Our fixation with not being a ‘one trick pony’ in business, is apparent in the examples below:
- Famous last words: Some of you may remember Stuart Baggs, ‘The Brand’, who famously told Lord Sugar during the Apprentice show in 2015: ‘I’m not a one-trick pony, I’m not a 10-tricks pony. I’ve got a whole field of ponies, waiting to literally run towards this job…’ This approach kept him going for quite a few episodes until Lord Sugar decided to fire him.
- Synonymous with failure: According to an article I read in The Story Telling Blog, in the 1800s small travelling circuses without big headline acts or a menagerie of exotic animals were known as dog and pony shows. The very average acts on the programme were derided as ‘one trick ponies’
No one, it seems, wants to be a one trick pony, with only one talent, one skill and one way of standing out. I would go further and say that in our fast-developing world, it is very hard to keep growing your company based on a very limited offer. This is why so many companies look to acquire additional talent through acquisition and joint projects. Appealing to new markets and developing new products all depend greatly on demonstrating relevant skills and knowledge. In the world of business, ‘a field of ponies’ is therefore definitely better than a ‘one trick pony’.
Why not apply this to your marketing strategy, then?
In my experience two main factors affect your marketing strategy:
- Looking for the magic bullet: so many people I come across look to over-simplify their marketing approach by believing that they must choose one discipline to promote their organisations.
- Staying within your comfort zone: Knowing what you are good at and how you wish to come across, is very important. Still it’s easy to confuse this with only choosing marketing strategies we relate to and understand.
It might surprise you to consider that the important choices to make in your marketing strategy relate to your target markets and the priority in which you want to approach them. The tools and platforms you wish to use can vary and are driven by where your target markets choose to consume information, and not the other way around.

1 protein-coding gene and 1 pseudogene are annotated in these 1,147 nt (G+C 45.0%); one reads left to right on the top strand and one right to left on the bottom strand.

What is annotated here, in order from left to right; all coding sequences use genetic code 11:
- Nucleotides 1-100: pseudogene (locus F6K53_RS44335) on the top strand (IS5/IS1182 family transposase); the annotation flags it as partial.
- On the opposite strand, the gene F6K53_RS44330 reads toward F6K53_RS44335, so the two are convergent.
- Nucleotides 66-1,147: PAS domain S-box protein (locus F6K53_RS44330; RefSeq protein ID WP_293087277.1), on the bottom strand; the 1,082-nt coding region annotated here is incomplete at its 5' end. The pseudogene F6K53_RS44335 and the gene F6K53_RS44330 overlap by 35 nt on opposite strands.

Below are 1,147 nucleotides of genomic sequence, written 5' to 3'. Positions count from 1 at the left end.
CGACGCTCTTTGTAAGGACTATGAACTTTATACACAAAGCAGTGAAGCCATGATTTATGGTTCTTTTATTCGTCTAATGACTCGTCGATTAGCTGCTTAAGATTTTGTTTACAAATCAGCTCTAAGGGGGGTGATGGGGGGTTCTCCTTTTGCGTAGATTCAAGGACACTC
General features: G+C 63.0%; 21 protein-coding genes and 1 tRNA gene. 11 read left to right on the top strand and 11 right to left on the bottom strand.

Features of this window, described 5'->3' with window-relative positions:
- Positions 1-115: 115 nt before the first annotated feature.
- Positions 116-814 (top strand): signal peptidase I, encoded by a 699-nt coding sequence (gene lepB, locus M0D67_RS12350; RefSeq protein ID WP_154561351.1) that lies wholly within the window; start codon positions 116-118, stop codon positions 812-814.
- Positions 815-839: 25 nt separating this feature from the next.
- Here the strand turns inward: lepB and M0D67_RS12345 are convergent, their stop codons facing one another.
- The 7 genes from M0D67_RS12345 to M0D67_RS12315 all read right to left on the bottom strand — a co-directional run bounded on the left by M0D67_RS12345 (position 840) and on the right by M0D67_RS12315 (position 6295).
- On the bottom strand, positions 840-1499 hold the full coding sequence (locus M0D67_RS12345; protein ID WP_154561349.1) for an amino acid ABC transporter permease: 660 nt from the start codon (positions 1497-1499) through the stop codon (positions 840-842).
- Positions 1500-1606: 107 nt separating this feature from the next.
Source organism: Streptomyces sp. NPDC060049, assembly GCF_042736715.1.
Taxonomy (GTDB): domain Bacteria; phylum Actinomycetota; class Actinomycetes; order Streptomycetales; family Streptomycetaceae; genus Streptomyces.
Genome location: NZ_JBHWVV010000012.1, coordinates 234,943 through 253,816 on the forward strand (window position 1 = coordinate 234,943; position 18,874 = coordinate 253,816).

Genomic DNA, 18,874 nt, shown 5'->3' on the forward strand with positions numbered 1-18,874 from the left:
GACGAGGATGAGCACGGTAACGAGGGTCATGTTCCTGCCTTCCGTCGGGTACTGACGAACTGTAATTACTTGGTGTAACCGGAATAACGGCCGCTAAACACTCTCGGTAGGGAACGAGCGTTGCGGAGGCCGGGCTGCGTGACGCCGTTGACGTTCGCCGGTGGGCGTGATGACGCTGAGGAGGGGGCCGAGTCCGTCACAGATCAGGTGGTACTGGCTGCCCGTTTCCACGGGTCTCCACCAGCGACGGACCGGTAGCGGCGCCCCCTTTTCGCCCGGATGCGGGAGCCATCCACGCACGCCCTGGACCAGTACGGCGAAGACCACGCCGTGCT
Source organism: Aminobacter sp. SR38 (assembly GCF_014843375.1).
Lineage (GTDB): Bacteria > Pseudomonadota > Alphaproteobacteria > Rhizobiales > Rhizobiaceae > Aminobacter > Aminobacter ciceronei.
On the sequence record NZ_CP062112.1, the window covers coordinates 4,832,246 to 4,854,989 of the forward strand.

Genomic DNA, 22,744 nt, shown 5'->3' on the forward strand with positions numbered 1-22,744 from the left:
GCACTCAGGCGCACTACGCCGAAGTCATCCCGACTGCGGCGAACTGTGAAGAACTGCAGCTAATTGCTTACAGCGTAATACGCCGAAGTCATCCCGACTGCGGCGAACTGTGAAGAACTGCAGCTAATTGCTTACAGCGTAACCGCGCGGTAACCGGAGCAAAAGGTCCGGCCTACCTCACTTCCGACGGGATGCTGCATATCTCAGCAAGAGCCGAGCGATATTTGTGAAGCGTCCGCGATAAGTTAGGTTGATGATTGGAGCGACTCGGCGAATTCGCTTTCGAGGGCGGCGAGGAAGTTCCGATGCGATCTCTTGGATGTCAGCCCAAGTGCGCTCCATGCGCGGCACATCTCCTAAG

When considering how to approach your target market, it is therefore very important to keep an open mind and not try to limit yourself to your own comfort zone. Having realised this ourselves, we have joined forces with Make Digital Work to create a cross platform product aimed at starting sales conversations. You can find out more about this here.
If you want some good advice, listen to the American tennis player Arthur Ashe, who said, ‘Start where you are, use what you have, do what you can’. When it comes to developing new business, this is sound advice, particularly when so many people are looking for a magic bullet that will get them off to a flying start. Often, the answer is actually much closer than you imagine and comes from utilising what you already know.
Doing what I do, I often stand at the starting line with a new client, looking down the track we have defined to be his new target market. People laugh when I tell them that despite putting together a sound strategy, in reality we don’t really know how it will go until we start. This can be a little daunting for companies wanting return on their investment. The process of developing new business is slow by definition, as you are venturing into markets you where you are not known, and that is not an easy concept for the board to come to terms with.
So, what can you do to try and speed things up?
The answer to that is threefold. Using the words of Arthur Ashe:
- Start where you are: This applies to the strategy stage when it is really important to use your current market knowledge to propel you on to the next market. If you are already successful with hospitality, you may want to look at a related market such as facility management rather then going for insurance. This means that your current success will be easier to demonstrate and your market understanding will be much more relevant.
- Use what you have: The key to an accelerated sales process, is using known contacts who can introduce you into the new market you are developing. It might sound obvious, but I don’t actually meet many people who do this. It’s much easier to buy a database and call everyone but results will be much slower. Get everyone in your company considering old contacts they may have and referral partners who can help; you will amazed by the value of what you can gather using your own resources.
- Do what you can: So many people I meet give up too soon. Getting into a new market is not easy and you may feel that you are better off staying where you are, which is fine. But if you are going for a new market, make sure you are prepared to chase people and keep following up until you get a sensible answer.
I hope this is helpful and will make some difference to your plans for achieving world domination this year. If you need some help with additional resources, a good plan or lead nurturing, check out our website or get in touch